Members of the House subcommittee on water and power hear testimony on a controversial federal ruling to expand critical habitat for the Santa Ana sucker fish. Critics say the expansion will harm the region’s economy. From left to right are Rep. Ken Calvert, R-Riverside, Rep. Tom McClintock, R-Granite Bay, and Rep. Jerry Lewis, R-Redlands. (Neil Nisperos Staff)

Neil Nisperos, Staff Writer
Posted: 10/18/2011 03:37:38 PM PDT

HIGHLAND – The federal government’s protection of a threatened fish could be catastrophic for the Inland Empire, critics told members of the House Subcommittee on Water and Power on Tuesday.

Reps. Jerry Lewis, R-Redlands; Ken Calvert, R-Riverside; and subcommittee chairman Tom McClintock, R-Granite Bay, heard testimony in the Highland Council Chamber from seven witnesses, most of whom opposed the the U.S. Department of Fish and Wildlife’s expansion of habitat for the Santa Ana sucker.

The sucker is a gray fish with a silvery-white underbelly and dark blotches and stripes. It is found in freshwater from the San Bernardino Mountains to Anaheim.

Area water officials say the critical-habitat ruling that protects the

species on 9,331 acres in Southern California could mean a loss of about 125,800 acre-feet of San Bernardino Mountains water each year. It could also cost ratepayers about $3 billion over 25 years to import water instead from the Sacramento-San Joaquin Delta.

And ultimately, it’s bad for the economy, Redlands-based economist John Husing told the congressional panel.

“It adds to the general view that if I’m a firm, I’m going to seriously consider avoiding this area,” Husing said. “As an economist who has studied the area for 47 years, this could be the single most important issue for this area’s long-term future because it could shut us down.”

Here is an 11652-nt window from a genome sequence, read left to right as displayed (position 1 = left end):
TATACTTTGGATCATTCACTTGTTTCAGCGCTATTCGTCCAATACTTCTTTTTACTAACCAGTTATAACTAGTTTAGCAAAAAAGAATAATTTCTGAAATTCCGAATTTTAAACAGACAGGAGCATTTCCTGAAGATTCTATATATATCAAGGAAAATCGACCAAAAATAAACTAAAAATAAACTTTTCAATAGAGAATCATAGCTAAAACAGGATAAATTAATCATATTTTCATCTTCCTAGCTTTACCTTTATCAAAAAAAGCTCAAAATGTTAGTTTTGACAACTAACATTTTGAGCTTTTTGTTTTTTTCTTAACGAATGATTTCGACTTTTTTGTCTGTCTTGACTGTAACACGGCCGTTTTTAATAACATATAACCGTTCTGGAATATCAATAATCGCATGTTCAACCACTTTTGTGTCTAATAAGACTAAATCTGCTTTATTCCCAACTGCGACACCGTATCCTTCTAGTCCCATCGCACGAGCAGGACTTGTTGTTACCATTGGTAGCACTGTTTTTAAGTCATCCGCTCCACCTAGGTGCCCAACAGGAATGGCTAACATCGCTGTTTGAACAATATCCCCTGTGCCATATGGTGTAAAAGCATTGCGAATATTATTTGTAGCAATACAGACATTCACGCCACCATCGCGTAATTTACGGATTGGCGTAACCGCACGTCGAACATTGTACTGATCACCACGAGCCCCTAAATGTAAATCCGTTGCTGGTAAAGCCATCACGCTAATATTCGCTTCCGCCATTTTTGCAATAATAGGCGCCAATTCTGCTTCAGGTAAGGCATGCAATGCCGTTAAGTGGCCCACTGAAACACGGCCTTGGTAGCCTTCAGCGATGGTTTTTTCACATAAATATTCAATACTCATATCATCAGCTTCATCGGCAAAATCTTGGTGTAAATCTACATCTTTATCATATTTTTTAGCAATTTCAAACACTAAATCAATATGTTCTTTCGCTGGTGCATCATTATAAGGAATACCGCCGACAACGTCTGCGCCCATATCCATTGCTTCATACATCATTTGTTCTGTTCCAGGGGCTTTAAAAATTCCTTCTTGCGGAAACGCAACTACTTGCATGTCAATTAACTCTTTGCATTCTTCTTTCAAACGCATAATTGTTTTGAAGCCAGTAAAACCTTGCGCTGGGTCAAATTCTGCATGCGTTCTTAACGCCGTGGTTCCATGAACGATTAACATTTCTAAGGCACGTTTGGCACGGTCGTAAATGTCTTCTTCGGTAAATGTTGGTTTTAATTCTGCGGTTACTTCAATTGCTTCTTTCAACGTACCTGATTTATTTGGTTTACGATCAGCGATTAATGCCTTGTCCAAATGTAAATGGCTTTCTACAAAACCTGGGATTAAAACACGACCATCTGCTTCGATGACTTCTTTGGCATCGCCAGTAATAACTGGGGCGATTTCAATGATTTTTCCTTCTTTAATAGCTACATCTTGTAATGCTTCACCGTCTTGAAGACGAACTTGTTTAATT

Others echoed that point, adding that it would stunt the growth of a critical driver of the area’s economy: development.

John Rossi, the general manager of the Riverside-based Western Municipal Water District, said the loss of local water would stop large residential, commercial and industrial projects from moving forward in the region.

“One, we won’t be able to demonstrate we have the need,” Rossi said. “Two, this would require us to put a lot more demand on the Colorado River and (imported water), which is anywhere from four to 10 times more expensive.”

But others defended the government’s ruling and the science behind protecting the sucker.

Biologist Ileene Anderson and Ren Lohoefener, the regional director of the U.S. Fish and Wildlife Service, defended the ruling’s rationale.

“The economics that we were presented with don’t seem to ring true based on the reality of what’s going on in the Santa Ana River,” said Anderson, a biologist for the Center for Biological Diversity. “In regards to the quantity of water, my guess is that the water still needs to be delivered downstream to users and so it’s unclear that the water would be available for us upstream anyway.”

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